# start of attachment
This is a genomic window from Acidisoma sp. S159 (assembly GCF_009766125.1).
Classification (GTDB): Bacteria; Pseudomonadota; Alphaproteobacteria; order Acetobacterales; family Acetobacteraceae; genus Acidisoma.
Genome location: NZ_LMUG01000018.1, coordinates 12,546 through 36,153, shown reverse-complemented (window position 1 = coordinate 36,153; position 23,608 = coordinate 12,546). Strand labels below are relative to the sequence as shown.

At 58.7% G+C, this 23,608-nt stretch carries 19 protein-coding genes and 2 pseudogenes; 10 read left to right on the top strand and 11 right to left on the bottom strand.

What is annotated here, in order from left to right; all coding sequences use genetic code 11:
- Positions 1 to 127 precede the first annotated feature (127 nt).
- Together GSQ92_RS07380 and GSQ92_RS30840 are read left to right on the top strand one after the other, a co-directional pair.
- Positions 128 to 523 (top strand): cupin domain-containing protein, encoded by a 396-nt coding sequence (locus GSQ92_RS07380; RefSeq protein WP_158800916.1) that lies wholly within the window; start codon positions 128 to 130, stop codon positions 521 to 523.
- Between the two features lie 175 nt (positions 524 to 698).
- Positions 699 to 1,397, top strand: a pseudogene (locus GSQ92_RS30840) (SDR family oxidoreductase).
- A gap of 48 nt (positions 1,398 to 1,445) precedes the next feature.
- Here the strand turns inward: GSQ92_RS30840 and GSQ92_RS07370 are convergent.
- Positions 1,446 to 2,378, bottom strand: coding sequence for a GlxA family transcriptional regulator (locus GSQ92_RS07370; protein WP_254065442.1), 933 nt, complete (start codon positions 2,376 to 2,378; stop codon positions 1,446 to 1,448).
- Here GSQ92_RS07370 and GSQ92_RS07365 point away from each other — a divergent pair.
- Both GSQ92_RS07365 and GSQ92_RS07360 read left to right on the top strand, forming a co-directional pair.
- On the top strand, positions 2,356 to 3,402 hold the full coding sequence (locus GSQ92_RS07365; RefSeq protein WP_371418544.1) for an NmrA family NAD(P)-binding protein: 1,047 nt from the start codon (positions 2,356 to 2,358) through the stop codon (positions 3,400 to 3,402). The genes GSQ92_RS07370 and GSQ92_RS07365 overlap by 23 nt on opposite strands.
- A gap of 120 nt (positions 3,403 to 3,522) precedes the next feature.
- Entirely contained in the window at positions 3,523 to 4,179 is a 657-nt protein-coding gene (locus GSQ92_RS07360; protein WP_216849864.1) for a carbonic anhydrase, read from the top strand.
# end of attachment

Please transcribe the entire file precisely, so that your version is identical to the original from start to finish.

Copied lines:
This is a genomic window from Acidisoma sp. S159 (assembly GCF_009766125.1).
Classification (GTDB): Bacteria; Pseudomonadota; Alphaproteobacteria; order Acetobacterales; family Acetobacteraceae; genus Acidisoma.
Genome location: NZ_LMUG01000018.1, coordinates 12,546 through 36,153, shown reverse-complemented (window position 1 = coordinate 36,153; position 23,608 = coordinate 12,546). Strand labels below are relative to the sequence as shown.

At 58.7% G+C, this 23,608-nt stretch carries 19 protein-coding genes and 2 pseudogenes; 10 read left to right on the top strand and 11 right to left on the bottom strand.

What is annotated here, in order from left to right; all coding sequences use genetic code 11:
- Positions 1 to 127 precede the first annotated feature (127 nt).
- Together GSQ92_RS07380 and GSQ92_RS30840 are read left to right on the top strand one after the other, a co-directional pair.
- Positions 128 to 523 (top strand): cupin domain-containing protein, encoded by a 396-nt coding sequence (locus GSQ92_RS07380; RefSeq protein WP_158800916.1) that lies wholly within the window; start codon positions 128 to 130, stop codon positions 521 to 523.
- Between the two features lie 175 nt (positions 524 to 698).
- Positions 699 to 1,397, top strand: a pseudogene (locus GSQ92_RS30840) (SDR family oxidoreductase).
- A gap of 48 nt (positions 1,398 to 1,445) precedes the next feature.
- Here the strand turns inward: GSQ92_RS30840 and GSQ92_RS07370 are convergent.
- Positions 1,446 to 2,378, bottom strand: coding sequence for a GlxA family transcriptional regulator (locus GSQ92_RS07370; protein WP_254065442.1), 933 nt, complete (start codon positions 2,376 to 2,378; stop codon positions 1,446 to 1,448).
- Here GSQ92_RS07370 and GSQ92_RS07365 point away from each other — a divergent pair.
- Both GSQ92_RS07365 and GSQ92_RS07360 read left to right on the top strand, forming a co-directional pair.
- On the top strand, positions 2,356 to 3,402 hold the full coding sequence (locus GSQ92_RS07365; RefSeq protein WP_371418544.1) for an NmrA family NAD(P)-binding protein: 1,047 nt from the start codon (positions 2,356 to 2,358) through the stop codon (positions 3,400 to 3,402). The genes GSQ92_RS07370 and GSQ92_RS07365 overlap by 23 nt on opposite strands.
- A gap of 120 nt (positions 3,403 to 3,522) precedes the next feature.
- Entirely contained in the window at positions 3,523 to 4,179 is a 657-nt protein-coding gene (locus GSQ92_RS07360; protein WP_216849864.1) for a carbonic anhydrase, read from the top strand.